1 Dwight Swanson, “Home Viewing: Pornography and Amateur Film Collections, A Case Study,” The Moving Image: The Journal of the Association of Moving Image Archivists 5 (2005): 136.
2 Oxford English Dictionary, s.v. “pornography,” https://en.oxforddictionaries.com/definition/pornography.
3 Henceforth, the abbreviation “porn” is used only in quotations from other sources and/or when modifying a noun (e.g., “porn scholars” or “porn sites”). While “porn” is generally accepted in scholarly circles as synonymous with pornography (hence, “porn studies”), I wish to avoid any confusion associated with variation and abbreviation in the article.
4 Oxford English Dictionary, “pornography.”
5 For more background on the origination of “pornography” as a material category, please refer to Lynn Hunt, ed., The Invention of Pornography: Obscenity and the Origins of Modernity, 1500–1800 (Cambridge, Mass.: MIT Press, 1993), especially Hunt's introduction, 9–45.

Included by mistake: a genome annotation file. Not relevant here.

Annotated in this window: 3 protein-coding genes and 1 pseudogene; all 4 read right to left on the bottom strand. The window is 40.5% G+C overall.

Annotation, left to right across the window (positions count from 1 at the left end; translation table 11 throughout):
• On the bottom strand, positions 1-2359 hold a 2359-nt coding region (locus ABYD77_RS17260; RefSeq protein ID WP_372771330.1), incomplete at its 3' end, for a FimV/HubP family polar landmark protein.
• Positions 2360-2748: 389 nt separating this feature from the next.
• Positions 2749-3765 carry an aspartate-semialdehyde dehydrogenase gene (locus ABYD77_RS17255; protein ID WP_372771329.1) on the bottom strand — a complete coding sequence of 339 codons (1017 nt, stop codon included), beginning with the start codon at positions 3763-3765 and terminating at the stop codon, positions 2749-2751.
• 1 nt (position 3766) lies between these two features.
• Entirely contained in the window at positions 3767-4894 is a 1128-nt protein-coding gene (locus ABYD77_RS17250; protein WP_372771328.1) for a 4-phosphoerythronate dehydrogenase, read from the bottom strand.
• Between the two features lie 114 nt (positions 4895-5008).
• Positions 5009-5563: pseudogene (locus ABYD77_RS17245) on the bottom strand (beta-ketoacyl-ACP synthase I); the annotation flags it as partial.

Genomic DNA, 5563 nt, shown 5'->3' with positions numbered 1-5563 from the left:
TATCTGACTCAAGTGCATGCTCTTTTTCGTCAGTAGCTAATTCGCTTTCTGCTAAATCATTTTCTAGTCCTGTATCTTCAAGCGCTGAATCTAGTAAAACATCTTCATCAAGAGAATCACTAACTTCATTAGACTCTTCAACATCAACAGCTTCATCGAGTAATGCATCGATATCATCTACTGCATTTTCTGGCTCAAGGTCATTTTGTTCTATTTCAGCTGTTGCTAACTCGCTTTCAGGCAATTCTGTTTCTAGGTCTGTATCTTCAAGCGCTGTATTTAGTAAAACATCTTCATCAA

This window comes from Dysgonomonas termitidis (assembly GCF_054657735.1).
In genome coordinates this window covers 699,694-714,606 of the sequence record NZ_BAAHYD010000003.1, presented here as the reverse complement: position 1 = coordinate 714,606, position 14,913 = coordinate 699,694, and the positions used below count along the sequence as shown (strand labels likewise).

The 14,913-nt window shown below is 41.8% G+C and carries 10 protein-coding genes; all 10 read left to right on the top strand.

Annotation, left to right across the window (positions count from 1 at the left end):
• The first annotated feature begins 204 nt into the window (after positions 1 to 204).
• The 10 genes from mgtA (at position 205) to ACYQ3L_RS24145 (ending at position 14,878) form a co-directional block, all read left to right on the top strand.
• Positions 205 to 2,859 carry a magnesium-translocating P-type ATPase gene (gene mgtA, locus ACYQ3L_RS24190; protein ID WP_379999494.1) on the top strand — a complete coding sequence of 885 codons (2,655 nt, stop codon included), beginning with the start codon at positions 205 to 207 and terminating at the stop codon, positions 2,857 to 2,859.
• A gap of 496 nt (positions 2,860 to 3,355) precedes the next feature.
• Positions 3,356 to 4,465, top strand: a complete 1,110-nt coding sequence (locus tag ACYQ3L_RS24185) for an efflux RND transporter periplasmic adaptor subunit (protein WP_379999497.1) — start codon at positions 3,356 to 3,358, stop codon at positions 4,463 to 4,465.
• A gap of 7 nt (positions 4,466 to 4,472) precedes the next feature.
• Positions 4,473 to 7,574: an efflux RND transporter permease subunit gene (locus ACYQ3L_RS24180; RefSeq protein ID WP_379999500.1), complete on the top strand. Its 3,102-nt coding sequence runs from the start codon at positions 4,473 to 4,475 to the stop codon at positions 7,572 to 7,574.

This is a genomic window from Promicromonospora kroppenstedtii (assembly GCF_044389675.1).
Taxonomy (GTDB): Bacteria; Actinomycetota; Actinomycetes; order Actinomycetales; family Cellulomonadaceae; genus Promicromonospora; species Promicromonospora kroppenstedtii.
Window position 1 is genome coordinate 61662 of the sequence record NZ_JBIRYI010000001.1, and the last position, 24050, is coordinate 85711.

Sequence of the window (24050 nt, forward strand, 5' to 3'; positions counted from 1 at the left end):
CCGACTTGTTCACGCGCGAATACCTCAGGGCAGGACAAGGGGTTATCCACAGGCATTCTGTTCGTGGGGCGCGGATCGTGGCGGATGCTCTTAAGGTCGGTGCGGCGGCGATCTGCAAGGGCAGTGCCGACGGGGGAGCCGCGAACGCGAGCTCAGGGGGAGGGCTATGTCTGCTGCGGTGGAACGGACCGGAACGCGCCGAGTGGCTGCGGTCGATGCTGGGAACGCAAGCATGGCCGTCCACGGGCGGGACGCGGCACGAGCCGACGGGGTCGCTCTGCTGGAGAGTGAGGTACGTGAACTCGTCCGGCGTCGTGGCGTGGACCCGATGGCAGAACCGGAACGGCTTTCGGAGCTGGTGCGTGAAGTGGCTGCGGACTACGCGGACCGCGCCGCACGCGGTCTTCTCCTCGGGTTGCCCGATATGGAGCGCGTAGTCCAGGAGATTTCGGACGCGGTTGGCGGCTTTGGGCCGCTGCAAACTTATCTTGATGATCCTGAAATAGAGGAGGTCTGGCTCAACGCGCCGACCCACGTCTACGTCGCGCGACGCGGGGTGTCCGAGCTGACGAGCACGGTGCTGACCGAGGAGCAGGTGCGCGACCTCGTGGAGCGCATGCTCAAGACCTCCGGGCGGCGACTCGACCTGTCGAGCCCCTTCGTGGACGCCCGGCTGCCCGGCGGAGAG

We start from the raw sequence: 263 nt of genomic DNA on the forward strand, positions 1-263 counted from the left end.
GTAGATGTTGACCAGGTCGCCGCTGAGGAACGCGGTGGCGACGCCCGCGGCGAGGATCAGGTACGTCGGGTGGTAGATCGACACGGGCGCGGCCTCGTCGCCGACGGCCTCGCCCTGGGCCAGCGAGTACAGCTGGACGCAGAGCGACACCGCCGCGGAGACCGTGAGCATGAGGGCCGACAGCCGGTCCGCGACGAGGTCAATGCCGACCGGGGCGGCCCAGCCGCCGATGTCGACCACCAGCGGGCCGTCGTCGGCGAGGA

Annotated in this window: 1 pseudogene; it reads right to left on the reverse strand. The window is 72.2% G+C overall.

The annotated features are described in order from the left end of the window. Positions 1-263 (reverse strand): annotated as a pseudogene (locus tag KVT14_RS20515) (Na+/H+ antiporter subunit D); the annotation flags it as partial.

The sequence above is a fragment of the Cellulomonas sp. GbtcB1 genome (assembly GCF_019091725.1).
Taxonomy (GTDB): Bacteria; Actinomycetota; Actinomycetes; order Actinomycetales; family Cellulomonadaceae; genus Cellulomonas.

6 Tim Dean, “Introduction: Pornography, Technology, Archive,” in Porn Archives, ed. Tim Dean, Steven Ruszczycky, and David D. Squires (Durham, N.C.: Duke University Press, 2014), 2.
7 Dean, “Introduction: Pornography, Technology, Archive,” 2.
8 Feona Attwood and Clarissa Smith, “Porn Studies: An Introduction,” Porn Studies 1 (2014): 1.
9 With the advent of cyberporn, pornographic materials have become increasingly accessible (both intentionally and accidentally) and popular. For instance, as of July 2017, PornHub is the thirty-eighth most popular site on the Internet globally (placing above Tumblr, Imgur, and Bing), and the eighteenth most popular site in the United States (placing above Pinterest, Wikia, and IMDb), according to Alexa, http://www.alexa.com/topsites.